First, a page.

So big picture, why I've been part of the gaming community for a really long time mine to higher life. I've been a gamer to a certain extent. That's a big part of my story. I'm not exclusively a gamer as all gamers are multifaceted people, but that is a part of who I am. And I was looking at I was looking at this online world on a website called Twitch. It's owned by Amazon. It's the biggest live streaming platform owns about 75% of live streaming on the internet. Just to give you an idea about a hundred million unique viewers visit their platform and watch streams about 70% of those people are male. At the average time watched is about 75 minutes a day. So that gives you a little bit of context for how many people are coming here. How many people are watching here? And I was watching guys like some of the bigger streamers who are streaming to 40, 50, 80,000 people a day. And I was looking, and I was saying, these people have more influence streaming to 80,000 people a day for 40 hours a week. Have more influence over the coming generations than any pastor in America.

Ryan Dunn:

That's a lot of time with people. Yeah,

Mark Lutz:

It's a lot of time with people. Their worldview is what's shaping Gen Z. And so that the church has to have a voice here because what I saw was people desperately searching for truth anywhere they could find it, but there was absolutely nobody telling them the truth on this platform. And in this space, like this is where the next generation is going to look for truth, but there's no one who's actually able to provide anything of lasting substance here. And so I was like, okay, well, there was all kinds of thought around, like, do we do an online evangelism? Do we, you know, raise up YouTubers, streamers, content, creators, podcasters to evangelize, what does that look like? And it sort of all became a “yes” together when we started dreaming about the digital church, which I can get into like a more detailed understanding, like why it became a church and not a mission organization, for example. But you know, we might be able to get into that later, but the big heart was, I just saw people desperate for truth and had nobody there to, to point them in the right direction.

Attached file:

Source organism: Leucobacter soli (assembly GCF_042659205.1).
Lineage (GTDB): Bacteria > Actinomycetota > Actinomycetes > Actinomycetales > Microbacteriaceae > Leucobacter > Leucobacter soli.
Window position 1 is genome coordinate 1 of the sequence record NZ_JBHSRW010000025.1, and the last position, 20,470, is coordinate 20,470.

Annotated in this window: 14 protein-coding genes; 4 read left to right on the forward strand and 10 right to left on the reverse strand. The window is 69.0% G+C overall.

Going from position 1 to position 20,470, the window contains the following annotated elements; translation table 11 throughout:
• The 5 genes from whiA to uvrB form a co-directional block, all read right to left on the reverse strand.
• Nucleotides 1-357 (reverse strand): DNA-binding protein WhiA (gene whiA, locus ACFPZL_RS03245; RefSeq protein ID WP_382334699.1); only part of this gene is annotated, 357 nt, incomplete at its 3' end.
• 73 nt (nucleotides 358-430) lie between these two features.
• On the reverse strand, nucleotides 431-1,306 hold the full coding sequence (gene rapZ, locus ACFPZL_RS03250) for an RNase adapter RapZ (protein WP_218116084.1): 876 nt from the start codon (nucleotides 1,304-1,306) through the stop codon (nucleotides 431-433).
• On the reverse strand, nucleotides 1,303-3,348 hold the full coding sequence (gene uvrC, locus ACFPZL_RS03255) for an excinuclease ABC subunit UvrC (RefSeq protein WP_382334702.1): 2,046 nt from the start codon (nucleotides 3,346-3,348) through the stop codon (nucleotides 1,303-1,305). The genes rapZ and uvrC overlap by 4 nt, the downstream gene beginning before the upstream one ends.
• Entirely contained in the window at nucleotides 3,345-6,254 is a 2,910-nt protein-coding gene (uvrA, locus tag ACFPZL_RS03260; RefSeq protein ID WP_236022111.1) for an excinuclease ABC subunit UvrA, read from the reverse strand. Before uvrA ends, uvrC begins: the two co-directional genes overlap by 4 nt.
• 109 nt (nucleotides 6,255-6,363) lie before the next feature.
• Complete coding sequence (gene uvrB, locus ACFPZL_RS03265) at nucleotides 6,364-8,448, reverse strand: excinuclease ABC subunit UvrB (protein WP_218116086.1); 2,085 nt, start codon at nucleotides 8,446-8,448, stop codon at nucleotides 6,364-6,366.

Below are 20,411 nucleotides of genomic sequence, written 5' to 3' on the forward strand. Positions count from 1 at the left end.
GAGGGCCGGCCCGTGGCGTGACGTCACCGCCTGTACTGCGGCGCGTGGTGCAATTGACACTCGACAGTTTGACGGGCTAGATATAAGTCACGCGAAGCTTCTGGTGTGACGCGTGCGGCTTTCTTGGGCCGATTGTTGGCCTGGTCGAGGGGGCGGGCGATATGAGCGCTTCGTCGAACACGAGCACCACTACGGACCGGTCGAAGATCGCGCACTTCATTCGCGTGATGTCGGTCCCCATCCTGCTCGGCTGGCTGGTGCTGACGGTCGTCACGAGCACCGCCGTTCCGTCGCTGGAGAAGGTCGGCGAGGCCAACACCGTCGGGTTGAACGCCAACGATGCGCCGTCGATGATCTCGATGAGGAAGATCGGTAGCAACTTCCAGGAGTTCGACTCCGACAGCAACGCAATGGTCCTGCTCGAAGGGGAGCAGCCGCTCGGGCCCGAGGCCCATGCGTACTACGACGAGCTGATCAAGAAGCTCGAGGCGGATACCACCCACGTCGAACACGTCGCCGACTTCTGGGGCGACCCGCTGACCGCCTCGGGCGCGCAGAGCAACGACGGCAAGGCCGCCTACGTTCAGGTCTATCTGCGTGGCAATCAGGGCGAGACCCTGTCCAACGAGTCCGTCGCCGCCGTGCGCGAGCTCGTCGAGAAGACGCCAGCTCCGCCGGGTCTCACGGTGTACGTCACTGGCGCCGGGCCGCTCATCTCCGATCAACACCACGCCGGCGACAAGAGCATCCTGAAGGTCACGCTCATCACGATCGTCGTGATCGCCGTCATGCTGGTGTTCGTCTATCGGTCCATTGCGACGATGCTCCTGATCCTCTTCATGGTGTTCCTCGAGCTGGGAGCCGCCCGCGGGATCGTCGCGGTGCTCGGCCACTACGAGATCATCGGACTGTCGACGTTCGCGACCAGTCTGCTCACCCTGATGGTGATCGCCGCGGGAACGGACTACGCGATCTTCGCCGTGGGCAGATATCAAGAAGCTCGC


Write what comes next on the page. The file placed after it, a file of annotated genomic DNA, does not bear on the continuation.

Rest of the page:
Ryan Dunn:

Yeah. Well, so it sounds like you started this whole thing through a podcast. What, what drew you to start the podcast?

Mark Lutz:

I'll be honest. So I podcasted a little bit on and off. It's not up anymore. We used to run a podcast called Relevant Leadership and we used that leadership podcast to train all of my youth leaders and people from our church. And then I ran a podcast called Fireside Talks, which is also dead, which was covering a video game. So I had a microphone one day I was playing a video game and I wanted to go mow the grass and listen to a podcast about it. And I realized that no one was podcasting about it. Okay. So that night I grabbed my mic and I recorded a couple of solo show episodes talking about the game, started inviting people to come on the show. And I just had a prayer. God redeem my love for gaming, use it for your kingdom and whatever that looks like.

So I just started offering to pray for people after we'd be done with the show and oh, you know, and God answered many of those prayers. And at the same time I was reading Henry Blackie's book, experiencing God. And in it, he says, don't just do things and ask God to bless them, but look into he what God is doing and partner with him in what he's doing. And that really had a, a tremendous impact on my life. At the same time there was a, a Buddhist well, he called himself a Buddhist atheist. It's not a, not a real thing, but I, I never have the heart to tell him that. And I won't say his real name, but his screen name was beef quake. And he reached out to me cuz he was listening to the show and he's said, I love what you're doing at the show.